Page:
Author(s): Gabrielle Walker
There have been many books about Antarctica in the past, but all have focused on only one aspect of the continent - its science, its wildlife, the heroic age of exploration, personal experiences or the sheer awesome beauty of the landscape, for example - but none has managed to capture whole story, till now. Gabrielle Walker, author, consultant to New Scientist and regular broadcaster with the BBC has written a book unlike any that has ever been written about the continent. Antarctica weaves all the significant threads into an intricate tapestry, made up of science, natural history, poetry, epic history, what it feels like to be there and why it draws so many different kinds of people back there again and again. It is only when all the parts come together that the underlying truths of the continent emerge. Antarctica is the most alien place on Earth, the only part of our planet where humans could never survive unaided. It is truly like walking on another planet. And yet, in its silence, its agelessness and its mysteries lie the secrets of our past, and of our future.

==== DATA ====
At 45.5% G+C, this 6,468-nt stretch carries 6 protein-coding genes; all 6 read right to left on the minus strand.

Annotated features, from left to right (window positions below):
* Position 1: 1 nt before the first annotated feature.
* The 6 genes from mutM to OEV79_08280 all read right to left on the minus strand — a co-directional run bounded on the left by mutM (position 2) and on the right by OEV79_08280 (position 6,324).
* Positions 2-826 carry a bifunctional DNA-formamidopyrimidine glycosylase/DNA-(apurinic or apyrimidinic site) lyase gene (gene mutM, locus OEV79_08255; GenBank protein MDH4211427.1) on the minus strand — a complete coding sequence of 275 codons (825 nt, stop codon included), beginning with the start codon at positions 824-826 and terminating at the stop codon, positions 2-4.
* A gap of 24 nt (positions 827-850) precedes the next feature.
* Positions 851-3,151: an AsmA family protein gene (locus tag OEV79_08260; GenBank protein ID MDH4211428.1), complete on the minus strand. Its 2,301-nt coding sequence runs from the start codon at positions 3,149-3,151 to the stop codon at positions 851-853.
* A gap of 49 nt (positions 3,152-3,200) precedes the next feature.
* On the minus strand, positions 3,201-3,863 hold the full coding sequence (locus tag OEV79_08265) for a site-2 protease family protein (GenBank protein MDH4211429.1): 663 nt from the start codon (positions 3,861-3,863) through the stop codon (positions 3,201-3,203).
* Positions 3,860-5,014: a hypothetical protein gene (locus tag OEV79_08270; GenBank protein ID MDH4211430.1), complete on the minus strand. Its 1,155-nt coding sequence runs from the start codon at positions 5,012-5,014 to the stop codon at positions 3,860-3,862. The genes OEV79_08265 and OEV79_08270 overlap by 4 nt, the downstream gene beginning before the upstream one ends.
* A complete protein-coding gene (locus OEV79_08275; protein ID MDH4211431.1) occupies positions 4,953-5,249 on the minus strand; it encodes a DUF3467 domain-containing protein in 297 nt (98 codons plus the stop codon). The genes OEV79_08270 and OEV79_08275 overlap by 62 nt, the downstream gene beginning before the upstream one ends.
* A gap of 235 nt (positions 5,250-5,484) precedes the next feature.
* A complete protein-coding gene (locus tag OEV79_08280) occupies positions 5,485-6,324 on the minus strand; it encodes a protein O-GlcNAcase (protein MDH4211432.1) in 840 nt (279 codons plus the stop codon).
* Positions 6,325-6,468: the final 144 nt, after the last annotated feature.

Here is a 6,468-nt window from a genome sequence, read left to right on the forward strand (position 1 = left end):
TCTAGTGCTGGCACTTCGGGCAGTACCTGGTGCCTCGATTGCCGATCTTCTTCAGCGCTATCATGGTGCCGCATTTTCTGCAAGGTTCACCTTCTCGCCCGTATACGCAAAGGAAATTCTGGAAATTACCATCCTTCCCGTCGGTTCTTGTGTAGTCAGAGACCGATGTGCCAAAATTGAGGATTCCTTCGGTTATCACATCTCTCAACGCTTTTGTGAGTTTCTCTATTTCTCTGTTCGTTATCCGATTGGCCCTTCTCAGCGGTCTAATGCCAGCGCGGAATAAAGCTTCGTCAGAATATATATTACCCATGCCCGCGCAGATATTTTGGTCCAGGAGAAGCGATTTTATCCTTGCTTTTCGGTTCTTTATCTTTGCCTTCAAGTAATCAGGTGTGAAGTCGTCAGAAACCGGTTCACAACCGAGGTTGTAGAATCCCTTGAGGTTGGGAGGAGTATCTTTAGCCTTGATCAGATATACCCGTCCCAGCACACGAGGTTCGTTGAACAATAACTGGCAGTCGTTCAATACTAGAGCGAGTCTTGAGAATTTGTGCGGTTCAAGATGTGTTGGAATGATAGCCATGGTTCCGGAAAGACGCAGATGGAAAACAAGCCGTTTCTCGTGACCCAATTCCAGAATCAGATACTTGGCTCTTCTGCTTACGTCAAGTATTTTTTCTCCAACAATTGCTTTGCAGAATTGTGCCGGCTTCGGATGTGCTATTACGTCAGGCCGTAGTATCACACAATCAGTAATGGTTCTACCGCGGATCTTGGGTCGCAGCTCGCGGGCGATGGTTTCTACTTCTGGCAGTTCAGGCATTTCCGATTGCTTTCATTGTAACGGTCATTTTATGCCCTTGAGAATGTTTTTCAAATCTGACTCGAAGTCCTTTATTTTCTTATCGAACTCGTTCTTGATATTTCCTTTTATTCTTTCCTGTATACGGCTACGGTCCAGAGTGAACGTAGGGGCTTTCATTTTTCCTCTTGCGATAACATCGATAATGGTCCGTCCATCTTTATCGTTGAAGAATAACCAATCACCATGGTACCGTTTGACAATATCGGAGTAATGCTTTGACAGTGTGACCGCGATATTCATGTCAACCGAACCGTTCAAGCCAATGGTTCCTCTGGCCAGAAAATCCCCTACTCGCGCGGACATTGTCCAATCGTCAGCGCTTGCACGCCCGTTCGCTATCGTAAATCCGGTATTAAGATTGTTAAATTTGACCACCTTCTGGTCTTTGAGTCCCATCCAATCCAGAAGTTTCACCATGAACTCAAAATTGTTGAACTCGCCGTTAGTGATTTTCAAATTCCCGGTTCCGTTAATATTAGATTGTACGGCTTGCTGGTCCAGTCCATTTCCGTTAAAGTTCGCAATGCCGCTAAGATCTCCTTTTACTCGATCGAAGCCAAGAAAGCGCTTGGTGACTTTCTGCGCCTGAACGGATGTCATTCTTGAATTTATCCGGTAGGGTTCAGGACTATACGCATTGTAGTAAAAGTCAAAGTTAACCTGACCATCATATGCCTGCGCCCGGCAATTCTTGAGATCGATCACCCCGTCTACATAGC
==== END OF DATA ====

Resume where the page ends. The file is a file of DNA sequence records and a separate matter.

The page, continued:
Both a natural history of and an intimate portrait of Antarctica Author is a regular contributor to Radio 4 and a consultant for New Scientist. Author publicity to include the major literary festivals and talks at the Royal Institution, Science Museum, press, radio and television.
Praise for Gabrielle Walker 'An Ocean of Air is a fascinating book. The subject is hot, the science is cool, and Gabrielle Walker's style is lighter than air. Warmly recommended.' Jonathan Weiner, author of The Beak of the Finch and My Brother's Keeper 'The Hot Topic is a masterful book, wonderfully well-written. It should become the authoritative statement on climate change and what to do about it for years to come.' James Lovelock, author of Gaia and The Revenge of Gaia 'In a world full of misinformation, The Hot Topic is a beacon of clarity' Al Gore
Gabrielle Walker has a PhD in chemistry from Cambridge University and has taught at both Cambridge and Princeton universities. She is a consultant to New Scientist, contributes frequently to BBC radio and writes for many newspapers and magazines. In 2009 she presented BBC Radio 4's Planet Earth Under Threat and in 2011, Thin Air, a series about the earth's atmosphere. She lives in London.